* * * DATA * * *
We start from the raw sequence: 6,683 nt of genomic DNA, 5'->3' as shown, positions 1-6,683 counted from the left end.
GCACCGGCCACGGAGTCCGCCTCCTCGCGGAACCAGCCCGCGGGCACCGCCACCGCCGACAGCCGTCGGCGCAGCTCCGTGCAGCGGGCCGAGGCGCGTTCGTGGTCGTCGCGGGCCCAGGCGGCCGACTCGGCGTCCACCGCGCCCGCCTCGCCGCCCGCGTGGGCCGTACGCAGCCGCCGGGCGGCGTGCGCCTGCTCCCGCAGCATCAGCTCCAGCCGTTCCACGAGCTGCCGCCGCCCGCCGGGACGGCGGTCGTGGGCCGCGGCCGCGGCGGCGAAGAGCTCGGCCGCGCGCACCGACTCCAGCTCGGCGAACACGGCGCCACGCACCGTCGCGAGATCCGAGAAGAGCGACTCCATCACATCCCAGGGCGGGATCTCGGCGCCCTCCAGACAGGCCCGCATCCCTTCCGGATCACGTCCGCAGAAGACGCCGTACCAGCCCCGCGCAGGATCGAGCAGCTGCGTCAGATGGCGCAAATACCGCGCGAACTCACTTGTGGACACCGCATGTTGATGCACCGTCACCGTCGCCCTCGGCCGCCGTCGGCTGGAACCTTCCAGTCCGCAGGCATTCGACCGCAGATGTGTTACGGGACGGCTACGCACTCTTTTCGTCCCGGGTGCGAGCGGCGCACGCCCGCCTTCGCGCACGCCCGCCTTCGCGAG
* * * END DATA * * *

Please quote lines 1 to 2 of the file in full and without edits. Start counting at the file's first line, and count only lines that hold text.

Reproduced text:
We start from the raw sequence: 6,683 nt of genomic DNA, 5'->3' as shown, positions 1-6,683 counted from the left end.
GCACCGGCCACGGAGTCCGCCTCCTCGCGGAACCAGCCCGCGGGCACCGCCACCGCCGACAGCCGTCGGCGCAGCTCCGTGCAGCGGGCCGAGGCGCGTTCGTGGTCGTCGCGGGCCCAGGCGGCCGACTCGGCGTCCACCGCGCCCGCCTCGCCGCCCGCGTGGGCCGTACGCAGCCGCCGGGCGGCGTGCGCCTGCTCCCGCAGCATCAGCTCCAGCCGTTCCACGAGCTGCCGCCGCCCGCCGGGACGGCGGTCGTGGGCCGCGGCCGCGGCGGCGAAGAGCTCGGCCGCGCGCACCGACTCCAGCTCGGCGAACACGGCGCCACGCACCGTCGCGAGATCCGAGAAGAGCGACTCCATCACATCCCAGGGCGGGATCTCGGCGCCCTCCAGACAGGCCCGCATCCCTTCCGGATCACGTCCGCAGAAGACGCCGTACCAGCCCCGCGCAGGATCGAGCAGCTGCGTCAGATGGCGCAAATACCGCGCGAACTCACTTGTGGACACCGCATGTTGATGCACCGTCACCGTCGCCCTCGGCCGCCGTCGGCTGGAACCTTCCAGTCCGCAGGCATTCGACCGCAGATGTGTTACGGGACGGCTACGCACTCTTTTCGTCCCGGGTGCGAGCGGCGCACGCCCGCCTTCGCGCACGCCCGCCTTCGCGAG